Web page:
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The Truth About Tesco's Exit From IT

Posted On - 04/02/2014 11:18:14


Tesco Exits IT: They Can't Afford to Sell It Right
It's easy to gloat over others misfortunes. Especially when the ‘other' is someone we don't like. But if you're hoping this blog workshop is going to be a tirade against Tesco you're going to be disappointed. Because, whilst they may be adept at making tempers run high, just having a rant serves no useful business purpose. It doesn't teach us anything.

So why are we talking about them and what can we learn? Well, Tesco's exit from IT may be a triumph of ambition over ability, may reveal how surprisingly naive they are, and how cavalier they can be with shareholders money, but what it really demonstrates is just how genuinely advantaged you are over them. And how, when it comes to selling and servicing IT, you will always be better.

Tesco isn't as all powerful as it might like to thinkWith over 3,000 stores in the UK, Tesco is Britain's biggest and, debatably, most successful supermarket. Pretty shrewd commercial operators, yeah? Well, you decide. Because in early 2013 they canned their ‘£99 computer repair service' pilot after it failed to prove viable. And by June of the same year their CEO stated they'd be giving up on consumer electronics because it was no longer viable either.
 
So why the car crash? Why couldn't they make a go of it? Doesn't this just spell ‘the end' for bricks-and-mortar retailing electronics and IT? Isn't this just the final nail in the coffin of small IT retailers? Isn't this, pure and simple, the harbinger of your Armageddon? Since we're sure you'd expect us to disagree here we'll not disappoint. We don't agree with any of this - not a bit of it. But before you throw up your hands in frustration at our almost quixotic belief in you, give us a chance to explain why.

Some things are difficult, others are just made soThere are two types of difficult. Things that are difficult because they genuinely are and things that are difficult because they are made so. In other words there are things that are harder than they need be, because they've been done the wrong way.

Now no-one's denying servicing and retailing of computers isn't hard work. But if you start thinking about your chances of success in selling fresh fruit and veg you start to understand why Tesco's ambitions for IT might not have materialised.

Customers like to buy where it makes sense. It's all part of them being reassured that they're buying from somewhere that knows what it's doing. It's all part of them having confidence where they're buying can be trusted. And even though Tesco is a huge well-known brand, buying or servicing tech at grocer doesn't add up. So like you trying to sell fresh fruit and veg, it's not the selling of IT that's proved difficult for them, it's getting people to take them seriously and buy it at all that has.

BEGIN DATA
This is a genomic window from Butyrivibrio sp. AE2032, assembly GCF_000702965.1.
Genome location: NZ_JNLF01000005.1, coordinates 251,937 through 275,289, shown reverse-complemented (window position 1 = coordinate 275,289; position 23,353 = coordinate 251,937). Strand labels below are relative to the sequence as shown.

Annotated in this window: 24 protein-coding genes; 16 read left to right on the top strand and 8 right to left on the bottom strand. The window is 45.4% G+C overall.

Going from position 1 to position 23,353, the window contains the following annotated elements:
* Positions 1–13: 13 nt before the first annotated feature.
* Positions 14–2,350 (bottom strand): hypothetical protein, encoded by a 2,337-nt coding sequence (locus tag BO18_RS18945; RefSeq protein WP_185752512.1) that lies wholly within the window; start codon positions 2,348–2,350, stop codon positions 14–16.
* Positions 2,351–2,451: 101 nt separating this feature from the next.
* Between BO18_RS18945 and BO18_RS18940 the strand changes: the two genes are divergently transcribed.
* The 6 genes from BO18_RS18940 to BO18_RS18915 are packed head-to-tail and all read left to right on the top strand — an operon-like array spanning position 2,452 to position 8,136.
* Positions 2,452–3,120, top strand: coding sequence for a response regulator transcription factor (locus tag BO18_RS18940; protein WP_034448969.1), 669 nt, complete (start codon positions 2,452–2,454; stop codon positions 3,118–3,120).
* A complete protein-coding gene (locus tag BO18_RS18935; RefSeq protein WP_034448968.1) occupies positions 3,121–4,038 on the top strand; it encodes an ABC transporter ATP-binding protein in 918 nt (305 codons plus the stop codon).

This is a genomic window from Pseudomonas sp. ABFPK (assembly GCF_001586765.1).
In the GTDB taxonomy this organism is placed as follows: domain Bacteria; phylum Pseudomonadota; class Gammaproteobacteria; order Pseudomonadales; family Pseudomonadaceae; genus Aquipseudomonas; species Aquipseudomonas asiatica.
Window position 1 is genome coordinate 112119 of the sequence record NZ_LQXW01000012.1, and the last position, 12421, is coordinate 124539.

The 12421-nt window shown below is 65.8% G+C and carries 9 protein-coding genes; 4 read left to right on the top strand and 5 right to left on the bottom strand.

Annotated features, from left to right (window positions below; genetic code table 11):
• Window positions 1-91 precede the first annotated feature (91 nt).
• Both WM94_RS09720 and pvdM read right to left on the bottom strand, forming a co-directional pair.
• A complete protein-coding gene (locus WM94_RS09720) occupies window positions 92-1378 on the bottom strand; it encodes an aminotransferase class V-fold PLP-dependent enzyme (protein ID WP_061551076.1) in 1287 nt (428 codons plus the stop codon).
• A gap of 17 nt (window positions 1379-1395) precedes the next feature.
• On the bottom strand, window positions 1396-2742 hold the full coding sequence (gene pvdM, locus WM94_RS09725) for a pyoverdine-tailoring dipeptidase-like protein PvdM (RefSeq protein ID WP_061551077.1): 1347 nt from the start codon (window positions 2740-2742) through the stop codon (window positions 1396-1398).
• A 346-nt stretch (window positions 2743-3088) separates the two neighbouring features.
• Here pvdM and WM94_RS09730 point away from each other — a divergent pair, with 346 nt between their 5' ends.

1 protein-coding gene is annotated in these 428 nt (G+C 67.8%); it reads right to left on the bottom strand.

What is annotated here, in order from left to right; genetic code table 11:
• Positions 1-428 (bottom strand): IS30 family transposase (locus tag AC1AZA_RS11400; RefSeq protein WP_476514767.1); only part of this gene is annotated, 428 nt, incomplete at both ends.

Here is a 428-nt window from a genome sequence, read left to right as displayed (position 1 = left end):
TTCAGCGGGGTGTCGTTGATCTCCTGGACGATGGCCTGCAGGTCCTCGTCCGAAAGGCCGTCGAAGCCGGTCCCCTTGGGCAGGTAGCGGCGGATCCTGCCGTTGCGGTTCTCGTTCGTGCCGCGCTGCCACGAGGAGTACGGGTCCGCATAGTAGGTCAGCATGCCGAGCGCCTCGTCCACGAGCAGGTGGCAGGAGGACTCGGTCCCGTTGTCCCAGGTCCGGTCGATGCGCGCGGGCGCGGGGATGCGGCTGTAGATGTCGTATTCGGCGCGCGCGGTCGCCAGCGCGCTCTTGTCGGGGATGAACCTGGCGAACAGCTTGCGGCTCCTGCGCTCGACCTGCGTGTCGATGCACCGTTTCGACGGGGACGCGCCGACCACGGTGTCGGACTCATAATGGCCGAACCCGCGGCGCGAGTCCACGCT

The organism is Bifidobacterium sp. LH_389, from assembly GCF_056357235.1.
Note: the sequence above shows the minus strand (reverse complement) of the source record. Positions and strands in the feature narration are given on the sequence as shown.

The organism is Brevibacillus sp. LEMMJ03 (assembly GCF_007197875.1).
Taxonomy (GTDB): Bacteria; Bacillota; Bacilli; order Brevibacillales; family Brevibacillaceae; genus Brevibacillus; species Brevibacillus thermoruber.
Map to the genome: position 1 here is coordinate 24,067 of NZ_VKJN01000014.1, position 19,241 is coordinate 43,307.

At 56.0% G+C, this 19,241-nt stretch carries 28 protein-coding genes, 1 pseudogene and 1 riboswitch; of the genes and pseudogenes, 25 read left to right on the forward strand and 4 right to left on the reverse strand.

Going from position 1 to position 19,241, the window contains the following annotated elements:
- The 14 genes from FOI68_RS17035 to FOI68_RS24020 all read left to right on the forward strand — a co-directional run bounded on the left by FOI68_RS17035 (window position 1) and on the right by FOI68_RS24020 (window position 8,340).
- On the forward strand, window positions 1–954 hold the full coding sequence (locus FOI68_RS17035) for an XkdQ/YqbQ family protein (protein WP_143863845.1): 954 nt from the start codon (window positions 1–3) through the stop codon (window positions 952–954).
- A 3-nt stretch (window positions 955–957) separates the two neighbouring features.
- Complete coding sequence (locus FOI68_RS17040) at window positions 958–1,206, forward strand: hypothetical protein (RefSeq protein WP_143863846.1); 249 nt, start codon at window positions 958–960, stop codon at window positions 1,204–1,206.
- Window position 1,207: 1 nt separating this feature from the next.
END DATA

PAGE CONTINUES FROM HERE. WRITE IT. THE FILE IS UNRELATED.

Not everyone sees everything the sameBut different people see things differently and while many might baulk at the prospect of laptops being stocked with lasagne, a few won't be phased. Problem is for these intrepid shoppers a fresh challenge awaits.

Whilst they may be prepared to buy tech in a food-hall they're going to find it hard to ask anyone any questions about it. Supermarkets don't have expert staff on hand to take enquiries. So the closest those shoppers will get to an answer will be a label on the edge of a shelf. Assuming there's one there.

Surely Tesco could just hire some staff and problem solved? No. They won't - and this is the crux of why they'll never succeed in selling IT - they can't.

They can't because there's not enough money in it. Tesco like all the big chains is a huge business ravenous - to the point of utter distraction - for margin. Their business has to recover at rates you'd dream of just to remain viable. Their average mark-ups are 80+%. Batteries get marked up 300+% and milk 30+%. Computers don't make anything like this do they?

The result? Shoppers understandably anxious over whether they're making the right choice are left with no way to find out. Because Tesco can't afford the staff. And the fact Tesco can't make a go of it proves just how vital this is to selling IT.

The truth about Tesco's exit from IT is simple. They don't sell it because they can't afford to sell it the right way. And the whole way their business is set up means they'll never be able to get it right. You will always be able to sell and service IT better than them. For more detail see the video.

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